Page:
Last week Pope Benedict XVI visited the Carthusian monastery of Sts. Stephen and Bruno at Serra San Bruno. Outside the monastery, he addressed the faithful from the local area who had gathered there to see him, reminding them of the great privilege of having a “citadel of the Spirit” in their region. The Pope added:
“Monasteries have an important, I would say indispensable, role. Their purpose today is to ‘improve’ the environment, in the sense that sometimes the air we breathe in our societies is unhealthy, it is polluted by a non-Christian mentality, at times even a non-human mentality, because it is dominated by economic interests, concerned only with worldly things and lacking a spiritual dimension.
“In such a climate not only God but also our fellow man is pushed to the margins, and we do not commit ourselves to the common good. Monasteries, however, are models of societies which have God and fraternal relations at their core. We have great need of them in our time.”
The Holy Father concluded his remarks by exhorting the faithful “to treasure the great spiritual tradition of this place, and seek to put it into practice in your daily lives.”
For videos from the Holy Father’s visit, including the celebration of Vespers, click here. Story courtesy of the Vatican Information Service.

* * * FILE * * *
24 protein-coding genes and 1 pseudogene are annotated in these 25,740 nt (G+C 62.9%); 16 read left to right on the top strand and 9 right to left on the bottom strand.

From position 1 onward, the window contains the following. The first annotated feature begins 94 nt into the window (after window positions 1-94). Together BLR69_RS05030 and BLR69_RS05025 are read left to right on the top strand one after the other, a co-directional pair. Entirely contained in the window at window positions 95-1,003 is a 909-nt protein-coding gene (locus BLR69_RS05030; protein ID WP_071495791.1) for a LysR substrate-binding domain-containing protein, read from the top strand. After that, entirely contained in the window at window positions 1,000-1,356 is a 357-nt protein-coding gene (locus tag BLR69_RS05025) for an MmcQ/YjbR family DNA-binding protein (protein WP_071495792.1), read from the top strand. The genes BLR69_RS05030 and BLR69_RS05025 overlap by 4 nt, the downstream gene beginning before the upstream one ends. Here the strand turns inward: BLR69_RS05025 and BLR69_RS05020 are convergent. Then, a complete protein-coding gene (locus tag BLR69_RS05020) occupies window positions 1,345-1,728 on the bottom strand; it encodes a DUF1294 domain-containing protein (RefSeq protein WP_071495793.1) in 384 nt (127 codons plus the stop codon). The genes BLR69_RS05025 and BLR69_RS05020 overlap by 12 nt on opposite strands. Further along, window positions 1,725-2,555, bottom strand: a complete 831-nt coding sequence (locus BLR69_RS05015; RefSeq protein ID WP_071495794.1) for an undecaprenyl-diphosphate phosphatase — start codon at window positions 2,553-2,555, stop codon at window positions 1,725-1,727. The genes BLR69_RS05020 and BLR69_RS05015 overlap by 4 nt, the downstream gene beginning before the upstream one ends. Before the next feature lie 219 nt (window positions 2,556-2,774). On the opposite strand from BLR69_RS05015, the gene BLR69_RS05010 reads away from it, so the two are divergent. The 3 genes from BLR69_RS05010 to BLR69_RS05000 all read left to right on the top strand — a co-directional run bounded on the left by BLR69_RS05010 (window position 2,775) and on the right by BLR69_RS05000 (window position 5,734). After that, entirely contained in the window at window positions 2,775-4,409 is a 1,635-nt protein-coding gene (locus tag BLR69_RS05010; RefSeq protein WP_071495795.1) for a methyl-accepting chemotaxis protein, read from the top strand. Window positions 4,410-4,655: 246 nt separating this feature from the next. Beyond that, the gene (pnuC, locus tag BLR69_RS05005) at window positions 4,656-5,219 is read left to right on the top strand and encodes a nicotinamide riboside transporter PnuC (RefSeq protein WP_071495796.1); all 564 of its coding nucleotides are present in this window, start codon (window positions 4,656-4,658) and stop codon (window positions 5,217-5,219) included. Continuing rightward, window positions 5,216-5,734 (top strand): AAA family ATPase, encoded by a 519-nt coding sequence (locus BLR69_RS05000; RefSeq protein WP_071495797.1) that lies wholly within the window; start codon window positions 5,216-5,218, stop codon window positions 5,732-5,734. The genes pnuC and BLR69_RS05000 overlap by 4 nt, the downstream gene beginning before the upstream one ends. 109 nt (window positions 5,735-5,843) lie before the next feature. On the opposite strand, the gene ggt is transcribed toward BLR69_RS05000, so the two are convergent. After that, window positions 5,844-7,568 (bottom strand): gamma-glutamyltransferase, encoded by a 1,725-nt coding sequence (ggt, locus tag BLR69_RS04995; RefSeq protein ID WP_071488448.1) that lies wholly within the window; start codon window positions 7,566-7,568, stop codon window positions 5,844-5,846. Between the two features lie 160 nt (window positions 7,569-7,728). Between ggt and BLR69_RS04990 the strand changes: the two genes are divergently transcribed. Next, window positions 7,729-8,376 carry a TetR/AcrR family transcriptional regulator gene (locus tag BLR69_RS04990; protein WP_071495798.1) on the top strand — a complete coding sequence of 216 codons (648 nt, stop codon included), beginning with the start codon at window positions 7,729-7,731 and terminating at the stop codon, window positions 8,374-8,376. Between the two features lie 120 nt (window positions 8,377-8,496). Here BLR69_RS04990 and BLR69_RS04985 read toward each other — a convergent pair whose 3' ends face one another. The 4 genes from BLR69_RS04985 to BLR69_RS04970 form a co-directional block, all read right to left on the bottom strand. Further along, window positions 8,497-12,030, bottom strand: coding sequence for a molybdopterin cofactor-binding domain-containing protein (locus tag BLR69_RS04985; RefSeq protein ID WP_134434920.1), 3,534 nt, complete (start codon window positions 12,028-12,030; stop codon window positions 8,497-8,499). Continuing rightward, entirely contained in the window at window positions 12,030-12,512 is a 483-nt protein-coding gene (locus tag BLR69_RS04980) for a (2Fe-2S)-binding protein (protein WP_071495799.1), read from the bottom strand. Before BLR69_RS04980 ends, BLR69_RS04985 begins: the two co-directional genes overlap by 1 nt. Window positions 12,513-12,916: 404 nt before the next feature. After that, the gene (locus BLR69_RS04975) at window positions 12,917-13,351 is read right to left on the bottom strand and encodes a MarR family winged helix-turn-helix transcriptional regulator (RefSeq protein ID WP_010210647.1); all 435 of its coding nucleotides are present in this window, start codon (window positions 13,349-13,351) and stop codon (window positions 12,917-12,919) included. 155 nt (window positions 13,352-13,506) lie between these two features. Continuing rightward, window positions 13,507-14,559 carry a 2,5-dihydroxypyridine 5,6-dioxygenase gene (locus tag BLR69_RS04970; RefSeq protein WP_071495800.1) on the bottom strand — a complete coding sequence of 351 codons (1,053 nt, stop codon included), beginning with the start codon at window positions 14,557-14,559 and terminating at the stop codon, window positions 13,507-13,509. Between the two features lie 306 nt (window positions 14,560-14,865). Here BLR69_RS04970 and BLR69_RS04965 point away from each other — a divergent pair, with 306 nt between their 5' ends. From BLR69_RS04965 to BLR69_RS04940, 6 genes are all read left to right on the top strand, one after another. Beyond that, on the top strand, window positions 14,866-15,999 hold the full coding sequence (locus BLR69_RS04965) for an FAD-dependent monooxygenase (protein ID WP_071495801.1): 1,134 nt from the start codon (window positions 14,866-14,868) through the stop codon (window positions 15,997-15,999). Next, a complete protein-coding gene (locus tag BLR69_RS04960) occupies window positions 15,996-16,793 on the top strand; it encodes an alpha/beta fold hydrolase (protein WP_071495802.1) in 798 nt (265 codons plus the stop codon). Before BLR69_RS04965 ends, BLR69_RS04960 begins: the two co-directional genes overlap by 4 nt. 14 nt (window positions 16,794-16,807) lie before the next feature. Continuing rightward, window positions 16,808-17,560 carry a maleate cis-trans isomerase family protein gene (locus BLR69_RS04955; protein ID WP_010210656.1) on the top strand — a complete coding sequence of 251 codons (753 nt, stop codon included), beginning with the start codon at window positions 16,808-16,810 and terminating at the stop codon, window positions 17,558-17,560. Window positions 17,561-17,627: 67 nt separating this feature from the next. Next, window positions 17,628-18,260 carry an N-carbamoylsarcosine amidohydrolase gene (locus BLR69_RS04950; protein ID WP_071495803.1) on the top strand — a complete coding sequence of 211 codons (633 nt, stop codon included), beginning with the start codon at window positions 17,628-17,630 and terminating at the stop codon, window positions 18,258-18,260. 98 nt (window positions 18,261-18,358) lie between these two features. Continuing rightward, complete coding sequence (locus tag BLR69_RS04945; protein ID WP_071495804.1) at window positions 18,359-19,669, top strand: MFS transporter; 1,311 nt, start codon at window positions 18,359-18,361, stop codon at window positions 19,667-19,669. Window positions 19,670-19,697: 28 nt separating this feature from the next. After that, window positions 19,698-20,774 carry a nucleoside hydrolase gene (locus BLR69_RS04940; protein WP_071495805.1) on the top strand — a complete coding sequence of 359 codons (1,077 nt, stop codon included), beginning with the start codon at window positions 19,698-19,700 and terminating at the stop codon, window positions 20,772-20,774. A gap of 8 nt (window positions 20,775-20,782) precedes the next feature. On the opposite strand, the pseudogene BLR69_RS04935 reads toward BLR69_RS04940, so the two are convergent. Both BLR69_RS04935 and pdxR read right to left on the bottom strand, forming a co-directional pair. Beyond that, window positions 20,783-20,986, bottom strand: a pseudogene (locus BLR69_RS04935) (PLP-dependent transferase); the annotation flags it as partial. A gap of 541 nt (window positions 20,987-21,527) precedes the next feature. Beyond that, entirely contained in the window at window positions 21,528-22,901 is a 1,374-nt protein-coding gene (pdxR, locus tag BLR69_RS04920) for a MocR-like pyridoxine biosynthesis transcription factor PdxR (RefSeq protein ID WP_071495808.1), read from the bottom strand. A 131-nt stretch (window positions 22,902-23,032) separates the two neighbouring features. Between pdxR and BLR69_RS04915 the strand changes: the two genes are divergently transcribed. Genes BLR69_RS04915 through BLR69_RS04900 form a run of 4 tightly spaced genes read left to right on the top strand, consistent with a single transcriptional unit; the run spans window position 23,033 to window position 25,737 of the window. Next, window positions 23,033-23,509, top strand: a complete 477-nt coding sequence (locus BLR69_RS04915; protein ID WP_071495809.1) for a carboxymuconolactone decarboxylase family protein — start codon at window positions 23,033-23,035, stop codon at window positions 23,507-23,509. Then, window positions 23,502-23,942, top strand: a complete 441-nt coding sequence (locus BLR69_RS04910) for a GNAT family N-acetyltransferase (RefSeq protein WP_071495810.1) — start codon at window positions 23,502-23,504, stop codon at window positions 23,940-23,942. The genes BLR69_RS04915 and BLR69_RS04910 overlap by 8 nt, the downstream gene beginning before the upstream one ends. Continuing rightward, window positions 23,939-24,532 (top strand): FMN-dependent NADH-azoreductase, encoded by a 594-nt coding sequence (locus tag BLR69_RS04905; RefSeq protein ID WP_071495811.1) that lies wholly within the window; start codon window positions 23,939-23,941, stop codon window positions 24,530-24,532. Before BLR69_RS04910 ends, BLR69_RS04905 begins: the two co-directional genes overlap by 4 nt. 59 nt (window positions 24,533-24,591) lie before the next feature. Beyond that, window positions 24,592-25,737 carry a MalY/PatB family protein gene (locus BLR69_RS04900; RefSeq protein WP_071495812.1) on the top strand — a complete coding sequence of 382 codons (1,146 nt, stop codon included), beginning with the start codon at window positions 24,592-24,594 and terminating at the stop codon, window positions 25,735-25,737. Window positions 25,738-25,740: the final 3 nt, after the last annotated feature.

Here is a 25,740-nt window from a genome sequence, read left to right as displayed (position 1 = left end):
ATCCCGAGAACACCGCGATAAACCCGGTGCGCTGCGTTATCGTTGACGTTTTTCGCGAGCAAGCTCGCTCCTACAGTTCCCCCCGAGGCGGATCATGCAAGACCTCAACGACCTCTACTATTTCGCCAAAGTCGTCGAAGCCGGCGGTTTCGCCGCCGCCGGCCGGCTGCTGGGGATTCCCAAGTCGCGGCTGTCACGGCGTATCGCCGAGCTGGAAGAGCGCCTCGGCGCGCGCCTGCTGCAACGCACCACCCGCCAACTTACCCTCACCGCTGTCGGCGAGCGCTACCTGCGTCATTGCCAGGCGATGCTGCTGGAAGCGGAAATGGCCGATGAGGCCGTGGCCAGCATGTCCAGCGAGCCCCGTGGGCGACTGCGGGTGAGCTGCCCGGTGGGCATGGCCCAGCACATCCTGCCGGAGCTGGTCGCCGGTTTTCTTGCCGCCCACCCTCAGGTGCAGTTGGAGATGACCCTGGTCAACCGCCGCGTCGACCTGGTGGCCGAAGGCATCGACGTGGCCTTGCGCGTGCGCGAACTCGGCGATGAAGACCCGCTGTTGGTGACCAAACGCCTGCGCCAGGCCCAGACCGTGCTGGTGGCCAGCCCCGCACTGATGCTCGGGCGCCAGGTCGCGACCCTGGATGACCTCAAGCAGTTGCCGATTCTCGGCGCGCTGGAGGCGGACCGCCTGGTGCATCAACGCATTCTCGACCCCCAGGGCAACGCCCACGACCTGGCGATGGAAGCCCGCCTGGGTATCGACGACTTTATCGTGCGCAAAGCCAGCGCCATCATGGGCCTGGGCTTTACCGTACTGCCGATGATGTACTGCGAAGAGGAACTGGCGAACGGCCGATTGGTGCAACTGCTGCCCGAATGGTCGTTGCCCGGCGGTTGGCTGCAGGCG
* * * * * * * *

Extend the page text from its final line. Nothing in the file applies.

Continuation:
Simon’s presentation is not that of a polished theologian explaining the lay vocation in abstract, technical terms. Nor is it the rambling of an ideologue seeking to impose upon his readers his own spin on Vatican II and the Church.
Rather, at least in the published essay, he writes as a 60-something Catholic layman who over time has come to see experientially not only what the Church can do for him, but also what he can do for the Church. I look forward to reading his book.
As we await the outcome of the playoffs to see which baseball teams will compete in the Fall Classic, we know one team that will still be playing next week: the Padres.
No, not the San Diego Padres, who didn’t even make the playoffs this season, but the D.C. Padres.
Who are the D.C. Padres? They are priests and seminarians from the Archdiocese of Washington who play baseball–for fun and also to promote vocations. They play area high school teams and, as this article from Gazette.Net shows, use this platform to discuss vocations and the priesthood.
Check out the vocation site for the Archdiocese of Washington, which has many engaging features, including a video of the Padres in action. Let us pray that in Washington and elsewhere there will be more young men who are willing to “take the field” as tomorrow’s priests.